Every system in the universe has a natural tendency to attain a state of minimum energy. The state of minimum energy corresponds to a state of maximum stability.

Change in potential energy

These are from a renowned book. I am facing some problems in accepting this statement.
From the law of conservation of energy I can conclude that a decrease in potential energy must be accompanied with an increase in kinetic energy. So why is it that every system wants to decrease potential energy and not kinetic energy? Matter we see around us could have split into constituent particles with infinite separation but why does that not happen?


(Replying to an answer)

Infinite separation is not the minimum potential energy that can be achieved but why does the system wants to minimize its potential energy and not kinetic energy? For better understanding considering this: a ball is dropped from a tall building. It lowers its potential energy with an subsequent increase in kinetic energy and hits the surface. Now revert the clock back. The ball moves from the surface to the top of the building with its velocity gradually decreasing(N.B. The direction of velocity is downwards). This process of course violates fundamental definitions like $$\vec{a} = \frac{d\vec{v}}{dt}$$ but is energetically favourable. I favour energy conservation before anything else because it reduces calculations and simplifies problems. But why does it fail in this case?

  • $\begingroup$ Decrease in potential energy is not always accompanied by an increase in kinetic energy. The system can release potential energy and fall back to a lower energy state. E.g. when an electron jumps to lower energy level, the drop in potential energy is released as em radiation. $\endgroup$
    – Sasikuttan
    Commented Oct 6, 2021 at 6:11

1 Answer 1


Good question. TL;DR: saying that systems want to minimize energy is some kind of heuristic, but it is not a true law.

The statement that systems have a tendency to lower their energy is a sloppy rephrasing of the second law of thermodynamics which favours disorder i.e. homogeneous distribution of energy across all degrees of freedom (DOF). And in the approximation here, the system is interacting with an environment which has an infinite amount of such DOF.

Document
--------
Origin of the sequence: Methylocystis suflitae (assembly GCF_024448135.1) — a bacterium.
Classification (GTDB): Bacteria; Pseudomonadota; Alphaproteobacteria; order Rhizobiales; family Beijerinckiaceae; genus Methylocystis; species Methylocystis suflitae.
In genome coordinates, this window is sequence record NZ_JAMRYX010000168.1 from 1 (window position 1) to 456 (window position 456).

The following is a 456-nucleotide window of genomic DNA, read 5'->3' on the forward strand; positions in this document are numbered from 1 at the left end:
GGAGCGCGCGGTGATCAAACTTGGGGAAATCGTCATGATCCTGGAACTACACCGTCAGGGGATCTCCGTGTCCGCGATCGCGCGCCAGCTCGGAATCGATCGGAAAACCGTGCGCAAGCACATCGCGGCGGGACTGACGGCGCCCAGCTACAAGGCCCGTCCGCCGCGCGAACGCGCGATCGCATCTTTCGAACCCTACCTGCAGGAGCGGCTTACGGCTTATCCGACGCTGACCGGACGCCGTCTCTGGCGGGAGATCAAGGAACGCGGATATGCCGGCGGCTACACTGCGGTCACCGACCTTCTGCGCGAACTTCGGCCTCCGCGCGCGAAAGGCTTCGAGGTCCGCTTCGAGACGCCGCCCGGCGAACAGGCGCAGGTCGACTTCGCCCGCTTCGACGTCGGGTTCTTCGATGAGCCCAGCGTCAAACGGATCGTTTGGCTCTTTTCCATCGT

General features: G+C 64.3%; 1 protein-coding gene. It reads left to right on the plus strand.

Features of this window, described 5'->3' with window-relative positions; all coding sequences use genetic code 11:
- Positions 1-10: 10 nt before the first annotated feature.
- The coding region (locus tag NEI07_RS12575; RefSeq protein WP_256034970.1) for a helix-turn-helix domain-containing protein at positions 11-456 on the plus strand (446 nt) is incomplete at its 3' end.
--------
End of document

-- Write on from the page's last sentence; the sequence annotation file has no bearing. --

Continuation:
More technically, when a system can exchange energy with such an infinite environment (also 'bath' or 'reservoir'), given any absence of driving that prevents it from reaching equilibrium, it will strive towards a configuration that minimizes the free energy


where $E$ is the system's energy, $T$ the temperature of the bath and $S$ the entropy. For macroscopic systems at room temperature, the second term is often negligible.

Note that the situation is different in isolated systems that cannot exchange energy with their environment (dissipation), then there is no relaxation and energy is solely exchanged between potential and kinetic. The typical example is a pendulum, which would go on oscillating forever in absence of such dissipation. Also for example for the solar system, we are lucky that there is no efficient channel for the earth to dissipate its gravitational energy, otherwise we would collapse into the sun.

  • $\begingroup$ I am a beginner and find it difficult to generalise laws of Thermodynamics to other fields. All that I know from the second law is that the entropy of the universe always increases in the course of every spontaneous change and the spontaneity of a process is determined by the Gibbs Helmholtz Equation $$∆G = ∆H - T∆S$$ where $∆G$ is change in Gibbs energy. I have learnt that enthalpy change $∆H$ is the measure of heat change taking place during a process at constant pressure. Due to this I am unable to generalise this fact. Please explain the same in the answer. $\endgroup$
    – S Das
    Commented Oct 6, 2021 at 14:20
  • $\begingroup$ Hi @SDas the equation you are mentioning is in essence the same, except the functionals G, H are defined for fixed pressure instead of fixed volume. Similarly, F and G are defined for fixed temperature and E,H for fixed entropy. See also en.wikipedia.org/wiki/Thermodynamic_free_energy . Technically, the transformation of going from one to the other is called a Legendre transform. The fact that entropy S is used in these formulas may be confusing. It relates to the system only; and does not need to increase as does the total entropy of the universe; $\endgroup$
    – Wouter
    Commented Oct 7, 2021 at 2:05

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